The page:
The following text was related to the author by one Henry David Melville.
Here in the bowels of a town forever on the doorstep of tomorrow, a comfort trap lies for the unwary. That comfort takes the form of a simple chair; the trap is remaining in it. At breakfast and supper, while traveling, at worship in the pub or church, even at work—the modern Seattleite, a subspecies of the hubriligious Americanus, spends his days at rest upon buttocked flesh pillows, gazing upon a world at which he giggles but dares not enter. Industrious innovators conspire to support him in this quest to laze, producing a never-ending stream of convenience-saving gadgets. Why walk when you can ride? Why visit when you can text? Indeed, our indomitable indoorsman might ask: If you can appear, why be?
One would do well to get a-walking, if one wishes to wrest oneself from these chattering doldrums. Seek ye congress with thy insoluble self? Crane your craven neck heavenward, lift the damp tip of your nose from your phone, forsake the vulgar enlightenment of the electronic hive mind, and steer your locomotors a course toward the nearest park-worn path.
Ah. There! A humble line of mulch winds serpentine into the treescape, providing an escape to the perambulator who would fain skedaddle from concrete. Plant your dainty toes into the cool soil of this nature reserve and proceed amid the tamed wild. The fiery glare of Apollo is shielded behind a canopy of green; the open, distant, empty blue sky is but a backdrop for eruptions of swaying leaves that caress the sides and heads of passersby. Attend upstart roots and vicious brambles—a body may tumble down these hills as easily as the slid logs that founded this city. March on. Tire your legs, blister your feet, sweat like a leaky faucet until the juice of your labors soaks through cotton clothes and you’re as damp and odiferous as a newborn. No matter. You are now a pilgrim of a noble and ancient order: the blind seekers who stumble, then find anew.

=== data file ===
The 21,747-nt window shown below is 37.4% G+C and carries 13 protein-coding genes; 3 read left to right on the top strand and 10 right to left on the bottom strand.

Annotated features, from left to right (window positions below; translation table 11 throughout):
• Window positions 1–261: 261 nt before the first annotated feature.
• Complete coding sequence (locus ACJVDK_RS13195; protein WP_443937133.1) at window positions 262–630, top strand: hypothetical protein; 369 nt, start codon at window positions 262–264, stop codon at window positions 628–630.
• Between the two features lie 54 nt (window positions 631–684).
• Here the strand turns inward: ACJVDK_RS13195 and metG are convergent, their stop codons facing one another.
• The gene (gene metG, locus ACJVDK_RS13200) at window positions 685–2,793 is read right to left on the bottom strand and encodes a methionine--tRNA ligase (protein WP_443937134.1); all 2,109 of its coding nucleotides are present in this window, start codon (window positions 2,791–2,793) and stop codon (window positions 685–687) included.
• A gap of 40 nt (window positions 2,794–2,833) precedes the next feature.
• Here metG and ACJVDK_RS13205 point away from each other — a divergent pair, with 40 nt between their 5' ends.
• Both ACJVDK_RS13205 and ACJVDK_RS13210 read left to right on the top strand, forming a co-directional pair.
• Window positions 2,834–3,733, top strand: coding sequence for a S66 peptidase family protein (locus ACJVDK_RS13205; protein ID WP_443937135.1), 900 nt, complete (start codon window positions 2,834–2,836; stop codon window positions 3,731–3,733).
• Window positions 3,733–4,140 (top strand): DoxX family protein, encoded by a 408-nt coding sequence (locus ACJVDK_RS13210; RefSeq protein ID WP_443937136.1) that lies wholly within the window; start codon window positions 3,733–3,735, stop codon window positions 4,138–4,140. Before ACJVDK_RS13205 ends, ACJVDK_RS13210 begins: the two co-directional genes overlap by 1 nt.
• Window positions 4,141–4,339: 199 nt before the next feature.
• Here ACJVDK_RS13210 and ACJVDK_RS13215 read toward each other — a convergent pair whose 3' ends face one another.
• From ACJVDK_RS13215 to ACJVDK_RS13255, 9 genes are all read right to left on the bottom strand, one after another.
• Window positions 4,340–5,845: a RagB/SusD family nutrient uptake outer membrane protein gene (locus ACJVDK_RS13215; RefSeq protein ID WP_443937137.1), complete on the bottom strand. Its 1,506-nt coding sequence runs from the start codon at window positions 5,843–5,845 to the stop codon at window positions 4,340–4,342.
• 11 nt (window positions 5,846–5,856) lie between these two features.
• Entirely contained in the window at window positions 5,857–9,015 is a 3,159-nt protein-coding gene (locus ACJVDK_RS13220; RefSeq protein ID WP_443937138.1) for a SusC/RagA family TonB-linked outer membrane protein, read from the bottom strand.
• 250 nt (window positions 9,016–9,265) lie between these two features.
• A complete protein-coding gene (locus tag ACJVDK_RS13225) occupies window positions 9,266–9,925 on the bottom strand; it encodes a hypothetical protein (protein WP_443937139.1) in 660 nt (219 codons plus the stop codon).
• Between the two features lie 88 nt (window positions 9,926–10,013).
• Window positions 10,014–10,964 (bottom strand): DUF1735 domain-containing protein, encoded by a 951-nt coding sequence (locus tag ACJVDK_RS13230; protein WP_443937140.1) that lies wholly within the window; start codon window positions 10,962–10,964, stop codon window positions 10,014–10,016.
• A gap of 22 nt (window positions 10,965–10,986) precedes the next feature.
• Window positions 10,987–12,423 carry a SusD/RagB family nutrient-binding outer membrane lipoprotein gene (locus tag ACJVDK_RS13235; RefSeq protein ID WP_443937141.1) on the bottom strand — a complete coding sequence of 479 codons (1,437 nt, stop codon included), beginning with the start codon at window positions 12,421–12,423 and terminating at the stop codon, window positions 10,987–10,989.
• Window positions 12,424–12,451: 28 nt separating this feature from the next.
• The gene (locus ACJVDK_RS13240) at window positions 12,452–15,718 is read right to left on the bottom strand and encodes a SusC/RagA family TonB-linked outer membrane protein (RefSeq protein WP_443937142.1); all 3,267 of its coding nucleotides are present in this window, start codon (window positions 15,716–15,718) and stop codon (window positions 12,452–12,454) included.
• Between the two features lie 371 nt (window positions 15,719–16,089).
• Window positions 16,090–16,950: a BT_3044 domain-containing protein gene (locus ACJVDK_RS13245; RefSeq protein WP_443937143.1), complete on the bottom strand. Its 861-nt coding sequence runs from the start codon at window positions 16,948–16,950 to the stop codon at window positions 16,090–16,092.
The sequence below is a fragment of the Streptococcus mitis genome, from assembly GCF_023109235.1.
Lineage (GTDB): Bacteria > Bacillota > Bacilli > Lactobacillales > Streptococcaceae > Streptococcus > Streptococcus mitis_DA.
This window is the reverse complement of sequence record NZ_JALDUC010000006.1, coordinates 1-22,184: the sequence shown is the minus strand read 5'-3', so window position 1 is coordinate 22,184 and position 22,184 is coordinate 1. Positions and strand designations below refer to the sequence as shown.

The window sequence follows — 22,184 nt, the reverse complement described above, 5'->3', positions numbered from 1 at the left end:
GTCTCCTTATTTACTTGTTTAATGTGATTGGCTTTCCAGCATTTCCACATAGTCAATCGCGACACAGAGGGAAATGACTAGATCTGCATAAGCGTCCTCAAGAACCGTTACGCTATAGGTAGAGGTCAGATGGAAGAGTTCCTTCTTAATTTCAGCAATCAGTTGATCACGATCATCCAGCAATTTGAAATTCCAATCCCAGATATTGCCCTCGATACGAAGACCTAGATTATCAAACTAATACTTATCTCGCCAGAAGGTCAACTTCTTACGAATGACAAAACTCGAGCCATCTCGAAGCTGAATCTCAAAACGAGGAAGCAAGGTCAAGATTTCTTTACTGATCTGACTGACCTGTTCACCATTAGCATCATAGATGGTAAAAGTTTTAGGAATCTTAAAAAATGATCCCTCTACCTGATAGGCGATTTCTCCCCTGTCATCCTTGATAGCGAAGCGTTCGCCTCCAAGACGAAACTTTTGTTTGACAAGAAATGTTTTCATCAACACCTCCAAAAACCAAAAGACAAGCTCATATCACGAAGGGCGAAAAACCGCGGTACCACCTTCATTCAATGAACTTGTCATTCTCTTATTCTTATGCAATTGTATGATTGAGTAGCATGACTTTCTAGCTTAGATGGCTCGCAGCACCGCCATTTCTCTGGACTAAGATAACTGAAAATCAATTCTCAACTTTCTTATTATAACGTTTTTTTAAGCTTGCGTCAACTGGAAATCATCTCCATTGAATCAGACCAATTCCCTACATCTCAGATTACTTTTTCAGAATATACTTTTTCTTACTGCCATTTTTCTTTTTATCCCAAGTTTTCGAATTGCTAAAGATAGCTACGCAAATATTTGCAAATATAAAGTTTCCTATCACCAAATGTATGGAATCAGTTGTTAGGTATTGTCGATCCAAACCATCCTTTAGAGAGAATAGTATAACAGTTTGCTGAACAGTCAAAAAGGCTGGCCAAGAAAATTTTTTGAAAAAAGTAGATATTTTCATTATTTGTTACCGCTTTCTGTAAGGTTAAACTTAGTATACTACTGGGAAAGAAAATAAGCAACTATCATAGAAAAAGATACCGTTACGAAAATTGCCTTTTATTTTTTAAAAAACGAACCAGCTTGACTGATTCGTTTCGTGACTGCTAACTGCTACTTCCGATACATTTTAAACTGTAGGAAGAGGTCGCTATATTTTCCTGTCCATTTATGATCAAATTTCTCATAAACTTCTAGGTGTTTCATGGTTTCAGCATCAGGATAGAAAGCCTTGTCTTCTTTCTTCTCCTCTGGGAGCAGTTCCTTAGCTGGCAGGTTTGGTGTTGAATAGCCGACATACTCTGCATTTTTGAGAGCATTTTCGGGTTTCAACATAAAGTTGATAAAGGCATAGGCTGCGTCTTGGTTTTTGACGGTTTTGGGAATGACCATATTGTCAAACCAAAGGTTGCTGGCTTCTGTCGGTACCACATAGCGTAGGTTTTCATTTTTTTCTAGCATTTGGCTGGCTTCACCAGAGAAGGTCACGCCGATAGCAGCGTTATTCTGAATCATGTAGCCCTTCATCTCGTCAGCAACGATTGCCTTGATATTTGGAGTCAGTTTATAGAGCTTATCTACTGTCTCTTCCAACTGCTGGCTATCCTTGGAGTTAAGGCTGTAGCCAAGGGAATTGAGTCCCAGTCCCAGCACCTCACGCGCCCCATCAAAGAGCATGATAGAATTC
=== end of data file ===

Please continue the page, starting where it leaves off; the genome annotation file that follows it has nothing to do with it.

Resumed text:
Here we are—the peak. Look west to see the past: blue mountains, their pyramid peaks pointing to the firmament above like an instruction: “Rise.” Below them, the choppy gray expanse of the Sound. The tumescent rumps of Safeco and CenturyLink fields bulge pathetically in the foreground as if to say “Us too!”
Look east and see the future: Bellevue, where one’s wallet is a passport and the police are as trim as the lawns. The city of Microsoft is a glittering, human-made forest best seen from the distance, both ornament and omen.
Now close your eyes and look inward. What shape do you see there? Fix your inner stare upon it, for that is a reflection that no looking glass or black mirror can capture. Beneath the painted masks we wear and live in is something that does not change simply with perspective. It is the self—and pity to the fool who forgets its shape and limits. You may work, yet you are not a worker; consume, but are not a consumer. Do what you will—eat, fart, read, fuck, or smirk—but you remain what you are, whatever that might be.
Walk these heady, tended trails with an eye to catch that ineffable soulstuff, lest ye forget it. In the cityscape below, the atmosphere is filled with the dream—our dream, the collective one we all share and over which we bicker. It’s about who we are and what things mean. Wallow too long inside the guts of civilization and the dream gets inside of you. I know of only one remedy: a walk in the woods.
Mistake me not, o Emerald Citizens! I do not ask you to abandon your solemn posts. What would a city be without its spinners of news, signs, and meth? How could we live, if not by scrambling like vermin through this concrete and cybernetic maze, our lives built of emoticons and quiet desperation? Few possess the courage and madness required to live honestly inside our collective dream, and for those who do, a jail bed awaits.
But remember that you live in a metropolis wherein are patches of well-kept wilderness, a series of humane human zoos crisscrossed by trails to ensaunter and covered in trees to muffle the whine of nearby sirens and jet planes. Scurry, my friends, scurry back up to those clarifying peaks, wherever the opportunity may present. Wipe the sand from your dreamy eyes, breathe deep the billowing fumes of oxygen, and see yourself and your world as they really are. And then try not to run into that oblivious kid playing PokeGo on your way back.
Read about the rest of the Best of Seattle Reader Poll winners here. If you didn’t get a chance to vote this go-round, make sure your voice is heard next year. Email us at firstname.lastname@example.org and we will let you know when nominations open for BoS 2017.